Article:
By Bill Brunelle

For small businesses, and particularly retailers, the months of November and December can feel more like a blur than a holiday. New and familiar faces appear in the store — some desperate to find the most sought-after holiday gift, others looking for something unique. As good as the holiday-shopping foot traffic is for your bottom line, it’s important not to lose sight of valuable opportunities to build and maintain customer relations during the holiday season.

By and large, small businesses are known for their customer relations. Compared with big-box retailers and national chains, small establishments share a more personal relationship with their community, allowing them to make decisions on a local level that benefit their customers. What’s more, consumers have reportedly come to expect that kind of personal relationship with their local small businesses.

According to American Express, 63 percent of consumers who are willing to pay slightly more at a small business than at a big-box or chain business expect top-notch customer service from the small business. For context, nearly 80 percent of consumers have said that they are indeed willing to pay more at a small business.

Whether your prices are slightly higher than your big-box competitors, the same or even lower, customer relations should be in focus this time of year. Clearly, consumers are willing to base their purchasing decisions on more than price, which means small businesses have an opportunity to play to their strengths. To foster strong customer relations during the busy holiday season, focus on service and two-way communication.

Celebrate Small Business Saturday

Small Business Saturday is November 25. On that day, millions of consumers across the country will make purchases at their local small businesses. To raise awareness for the shop small movement and identify your business as a participant, plan to celebrate the day with recognizable marketing materials and a promotion or two. Customers who discover your business on Small Business Saturday may become your new regulars.

Leverage Social Media

On social media, the holidays are an opportunity to humanize your business. Rather than promoting products and sales, devote some social media attention to showing off your store’s holiday traditions. Will you participate in a downtown parade? Will you host a potluck for employees? Share your holiday stories to give followers something to remember about your business and encourage followers to share their own stories so you can get to know your audience better.

Encourage Reviews

Research shows 97 percent of consumers say customer reviews factor into their buying decisions, and 92 percent of consumers will hesitate to purchase a product or service that has no customer reviews online. During the gift-giving season, shoppers may search for different products or businesses than they would otherwise need. As a result, it’s perhaps even more likely that consumers near your business will look for customer reviews online before coming into the store. Encourage those who do come in to leave your business a review on sites like Facebook, Yelp or TripAdvisor. The reviews you generate now will remain online for future seasons.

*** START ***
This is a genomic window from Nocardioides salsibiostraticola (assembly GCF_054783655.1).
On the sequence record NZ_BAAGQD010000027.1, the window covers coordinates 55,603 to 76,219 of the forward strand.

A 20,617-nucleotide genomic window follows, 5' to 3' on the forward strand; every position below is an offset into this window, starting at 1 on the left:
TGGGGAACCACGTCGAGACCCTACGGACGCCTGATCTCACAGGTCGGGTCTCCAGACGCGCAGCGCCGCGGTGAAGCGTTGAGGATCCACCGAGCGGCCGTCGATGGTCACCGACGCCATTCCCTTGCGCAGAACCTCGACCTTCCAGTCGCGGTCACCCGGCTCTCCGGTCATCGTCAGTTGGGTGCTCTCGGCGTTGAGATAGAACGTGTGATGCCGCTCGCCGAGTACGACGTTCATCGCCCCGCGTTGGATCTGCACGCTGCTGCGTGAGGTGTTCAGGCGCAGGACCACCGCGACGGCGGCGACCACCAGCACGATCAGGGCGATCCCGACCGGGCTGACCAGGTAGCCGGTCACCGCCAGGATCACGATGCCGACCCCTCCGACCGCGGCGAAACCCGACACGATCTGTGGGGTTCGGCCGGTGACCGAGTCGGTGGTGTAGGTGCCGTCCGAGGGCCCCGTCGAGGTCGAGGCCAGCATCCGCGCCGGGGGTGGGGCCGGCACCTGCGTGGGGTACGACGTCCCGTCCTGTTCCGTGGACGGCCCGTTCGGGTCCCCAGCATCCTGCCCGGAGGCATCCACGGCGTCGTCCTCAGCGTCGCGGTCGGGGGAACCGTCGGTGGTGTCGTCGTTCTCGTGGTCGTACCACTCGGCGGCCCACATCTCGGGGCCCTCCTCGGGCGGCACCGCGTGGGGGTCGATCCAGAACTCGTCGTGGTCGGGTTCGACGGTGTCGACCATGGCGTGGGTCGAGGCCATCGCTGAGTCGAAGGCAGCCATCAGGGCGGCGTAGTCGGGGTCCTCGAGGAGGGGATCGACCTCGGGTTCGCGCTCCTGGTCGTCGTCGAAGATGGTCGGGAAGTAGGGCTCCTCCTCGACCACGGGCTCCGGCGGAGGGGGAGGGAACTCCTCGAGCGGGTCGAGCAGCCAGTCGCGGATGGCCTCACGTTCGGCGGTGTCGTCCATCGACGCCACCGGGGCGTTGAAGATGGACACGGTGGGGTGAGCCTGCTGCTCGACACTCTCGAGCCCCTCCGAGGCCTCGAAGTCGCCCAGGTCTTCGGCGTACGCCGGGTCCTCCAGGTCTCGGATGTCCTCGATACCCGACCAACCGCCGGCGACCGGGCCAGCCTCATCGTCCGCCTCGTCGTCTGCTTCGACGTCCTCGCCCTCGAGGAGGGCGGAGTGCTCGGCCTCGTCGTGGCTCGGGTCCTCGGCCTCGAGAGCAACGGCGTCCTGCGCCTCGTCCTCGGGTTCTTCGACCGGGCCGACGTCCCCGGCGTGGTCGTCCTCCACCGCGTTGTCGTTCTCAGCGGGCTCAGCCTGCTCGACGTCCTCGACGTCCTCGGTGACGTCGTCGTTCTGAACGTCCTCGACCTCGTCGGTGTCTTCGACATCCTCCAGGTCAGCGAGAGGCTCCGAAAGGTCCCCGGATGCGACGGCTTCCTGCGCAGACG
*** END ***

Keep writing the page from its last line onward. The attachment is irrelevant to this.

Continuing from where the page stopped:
Keep It Local

During the holiday season, communities across the country hold all kinds of festive events, from tree lighting ceremonies and parades to toy drives and charity fundraisers. Participating in these events gives your business another opportunity to interact with consumers. Plus, your business’s presence will help to make these events more dynamic, which ultimately supports the local community and economy.

Prioritize Customer Service

This tip should go without saying. Generally speaking, small businesses do customer service well because they are passionate about their work and can make decisions locally. The holidays are the perfect time to show off those advantages. Busy, on-the-go customers will appreciate your in-store gift-wrapping service, your flexible return policy and your employees’ expertise.

Bill Brunelle is co-founder of Independent We Stand, a cause-marketing campaign sponsored by STIHL, which is dedicated to educating communities about the importance and strong economic benefits of supporting locally owned businesses. Independent We Stand inspires small business owners across the country to celebrate their locally owned status and help consumers understand the importance of supporting them.

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